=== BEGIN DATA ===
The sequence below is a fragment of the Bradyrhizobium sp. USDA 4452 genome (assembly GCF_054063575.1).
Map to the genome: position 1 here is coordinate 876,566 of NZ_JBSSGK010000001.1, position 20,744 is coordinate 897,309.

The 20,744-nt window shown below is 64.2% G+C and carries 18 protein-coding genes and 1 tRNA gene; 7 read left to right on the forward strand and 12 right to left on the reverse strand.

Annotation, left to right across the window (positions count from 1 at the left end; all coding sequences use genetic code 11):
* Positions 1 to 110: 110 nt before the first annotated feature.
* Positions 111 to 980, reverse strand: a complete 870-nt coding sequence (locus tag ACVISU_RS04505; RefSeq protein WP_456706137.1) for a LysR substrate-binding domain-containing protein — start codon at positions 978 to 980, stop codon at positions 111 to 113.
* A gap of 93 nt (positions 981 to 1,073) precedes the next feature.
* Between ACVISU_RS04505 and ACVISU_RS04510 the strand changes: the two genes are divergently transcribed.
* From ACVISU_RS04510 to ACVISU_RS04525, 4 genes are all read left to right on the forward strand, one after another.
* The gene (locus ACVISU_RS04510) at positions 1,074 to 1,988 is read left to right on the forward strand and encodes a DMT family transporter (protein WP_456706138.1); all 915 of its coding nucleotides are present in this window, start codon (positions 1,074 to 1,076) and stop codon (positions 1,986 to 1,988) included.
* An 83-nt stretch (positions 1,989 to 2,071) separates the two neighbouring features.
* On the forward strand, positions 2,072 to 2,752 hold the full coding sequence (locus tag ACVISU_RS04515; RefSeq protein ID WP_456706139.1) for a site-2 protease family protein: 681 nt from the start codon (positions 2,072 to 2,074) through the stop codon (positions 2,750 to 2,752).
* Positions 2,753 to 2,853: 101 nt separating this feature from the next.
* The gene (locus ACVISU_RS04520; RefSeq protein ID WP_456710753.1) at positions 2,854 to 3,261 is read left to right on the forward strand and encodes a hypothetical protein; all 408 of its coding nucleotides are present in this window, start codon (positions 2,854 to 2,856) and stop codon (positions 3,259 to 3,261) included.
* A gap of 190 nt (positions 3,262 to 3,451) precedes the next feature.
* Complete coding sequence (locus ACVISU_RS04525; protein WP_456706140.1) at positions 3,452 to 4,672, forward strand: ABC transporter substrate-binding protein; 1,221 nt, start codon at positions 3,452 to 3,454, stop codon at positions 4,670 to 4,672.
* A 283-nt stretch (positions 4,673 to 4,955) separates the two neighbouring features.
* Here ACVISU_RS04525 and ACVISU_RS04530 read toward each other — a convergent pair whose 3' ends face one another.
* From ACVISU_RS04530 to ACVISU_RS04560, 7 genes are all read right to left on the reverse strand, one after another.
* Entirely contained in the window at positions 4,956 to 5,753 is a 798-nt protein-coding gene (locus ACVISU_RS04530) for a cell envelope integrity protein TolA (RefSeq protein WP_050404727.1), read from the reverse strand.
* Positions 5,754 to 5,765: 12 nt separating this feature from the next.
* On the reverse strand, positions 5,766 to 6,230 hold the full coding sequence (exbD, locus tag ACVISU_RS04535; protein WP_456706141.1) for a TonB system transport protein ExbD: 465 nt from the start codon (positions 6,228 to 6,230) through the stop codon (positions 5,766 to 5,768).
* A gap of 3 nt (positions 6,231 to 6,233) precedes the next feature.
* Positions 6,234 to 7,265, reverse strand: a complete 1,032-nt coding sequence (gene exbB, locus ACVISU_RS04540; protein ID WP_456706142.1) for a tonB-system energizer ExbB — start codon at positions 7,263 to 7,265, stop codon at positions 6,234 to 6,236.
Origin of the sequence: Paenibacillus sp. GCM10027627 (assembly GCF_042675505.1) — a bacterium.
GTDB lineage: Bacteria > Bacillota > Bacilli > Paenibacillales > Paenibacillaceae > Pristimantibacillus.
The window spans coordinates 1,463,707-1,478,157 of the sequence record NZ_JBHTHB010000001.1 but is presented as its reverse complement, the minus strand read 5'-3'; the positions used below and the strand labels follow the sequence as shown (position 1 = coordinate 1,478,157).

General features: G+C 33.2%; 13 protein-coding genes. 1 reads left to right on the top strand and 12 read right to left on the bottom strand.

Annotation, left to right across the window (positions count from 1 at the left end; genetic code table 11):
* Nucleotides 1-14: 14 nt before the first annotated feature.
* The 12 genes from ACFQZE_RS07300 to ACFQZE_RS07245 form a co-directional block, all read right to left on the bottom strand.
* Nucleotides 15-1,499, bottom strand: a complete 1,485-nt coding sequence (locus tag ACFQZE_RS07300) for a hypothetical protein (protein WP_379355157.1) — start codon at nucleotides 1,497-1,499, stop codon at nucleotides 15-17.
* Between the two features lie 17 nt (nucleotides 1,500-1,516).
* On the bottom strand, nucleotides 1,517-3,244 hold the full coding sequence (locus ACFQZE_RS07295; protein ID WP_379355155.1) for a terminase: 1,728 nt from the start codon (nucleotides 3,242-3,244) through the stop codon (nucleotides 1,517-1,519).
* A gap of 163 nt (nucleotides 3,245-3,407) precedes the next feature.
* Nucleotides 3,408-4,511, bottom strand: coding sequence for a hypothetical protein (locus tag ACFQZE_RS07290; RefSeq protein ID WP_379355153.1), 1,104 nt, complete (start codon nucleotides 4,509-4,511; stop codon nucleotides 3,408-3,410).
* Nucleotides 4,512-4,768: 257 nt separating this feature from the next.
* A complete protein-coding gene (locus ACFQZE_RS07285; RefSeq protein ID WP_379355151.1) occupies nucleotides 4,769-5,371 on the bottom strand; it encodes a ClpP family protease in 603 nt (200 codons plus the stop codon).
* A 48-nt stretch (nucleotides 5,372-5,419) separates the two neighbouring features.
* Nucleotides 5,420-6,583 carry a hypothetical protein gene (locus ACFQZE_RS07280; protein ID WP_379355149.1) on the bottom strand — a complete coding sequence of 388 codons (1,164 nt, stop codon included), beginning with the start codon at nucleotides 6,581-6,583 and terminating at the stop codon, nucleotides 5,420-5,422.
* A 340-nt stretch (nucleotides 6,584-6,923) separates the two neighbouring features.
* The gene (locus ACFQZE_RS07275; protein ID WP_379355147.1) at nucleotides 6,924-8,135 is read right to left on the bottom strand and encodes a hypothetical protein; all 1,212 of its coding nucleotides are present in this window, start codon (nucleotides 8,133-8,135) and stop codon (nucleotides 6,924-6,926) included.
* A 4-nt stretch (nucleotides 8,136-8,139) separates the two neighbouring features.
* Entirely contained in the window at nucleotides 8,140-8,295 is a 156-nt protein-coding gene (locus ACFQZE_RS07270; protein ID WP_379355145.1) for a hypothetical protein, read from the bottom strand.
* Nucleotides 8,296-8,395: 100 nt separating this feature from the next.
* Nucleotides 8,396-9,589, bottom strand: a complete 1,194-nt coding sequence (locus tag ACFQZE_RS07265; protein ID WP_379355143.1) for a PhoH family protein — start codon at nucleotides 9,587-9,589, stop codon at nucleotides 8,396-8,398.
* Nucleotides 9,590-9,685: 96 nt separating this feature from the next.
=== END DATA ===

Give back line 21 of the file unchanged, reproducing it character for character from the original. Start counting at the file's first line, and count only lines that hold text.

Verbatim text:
* Positions 5,754 to 5,765: 12 nt separating this feature from the next.